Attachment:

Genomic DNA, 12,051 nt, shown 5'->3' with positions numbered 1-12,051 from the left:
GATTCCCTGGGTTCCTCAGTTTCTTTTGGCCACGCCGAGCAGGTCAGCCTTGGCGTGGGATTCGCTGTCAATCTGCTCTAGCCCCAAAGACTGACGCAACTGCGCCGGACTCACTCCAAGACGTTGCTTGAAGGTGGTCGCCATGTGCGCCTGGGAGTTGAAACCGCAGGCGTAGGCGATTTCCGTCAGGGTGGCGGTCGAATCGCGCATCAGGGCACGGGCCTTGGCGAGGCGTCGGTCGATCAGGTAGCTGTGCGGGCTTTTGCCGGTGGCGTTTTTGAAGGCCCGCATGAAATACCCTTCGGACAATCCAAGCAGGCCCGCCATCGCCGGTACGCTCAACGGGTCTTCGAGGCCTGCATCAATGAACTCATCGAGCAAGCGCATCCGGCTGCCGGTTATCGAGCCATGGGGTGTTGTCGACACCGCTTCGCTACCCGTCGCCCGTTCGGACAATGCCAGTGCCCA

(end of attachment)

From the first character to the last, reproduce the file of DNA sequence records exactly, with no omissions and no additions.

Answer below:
Genomic DNA, 12,051 nt, shown 5'->3' with positions numbered 1-12,051 from the left:
GATTCCCTGGGTTCCTCAGTTTCTTTTGGCCACGCCGAGCAGGTCAGCCTTGGCGTGGGATTCGCTGTCAATCTGCTCTAGCCCCAAAGACTGACGCAACTGCGCCGGACTCACTCCAAGACGTTGCTTGAAGGTGGTCGCCATGTGCGCCTGGGAGTTGAAACCGCAGGCGTAGGCGATTTCCGTCAGGGTGGCGGTCGAATCGCGCATCAGGGCACGGGCCTTGGCGAGGCGTCGGTCGATCAGGTAGCTGTGCGGGCTTTTGCCGGTGGCGTTTTTGAAGGCCCGCATGAAATACCCTTCGGACAATCCAAGCAGGCCCGCCATCGCCGGTACGCTCAACGGGTCTTCGAGGCCTGCATCAATGAACTCATCGAGCAAGCGCATCCGGCTGCCGGTTATCGAGCCATGGGGTGTTGTCGACACCGCTTCGCTACCCGTCGCCCGTTCGGACAATGCCAGTGCCCA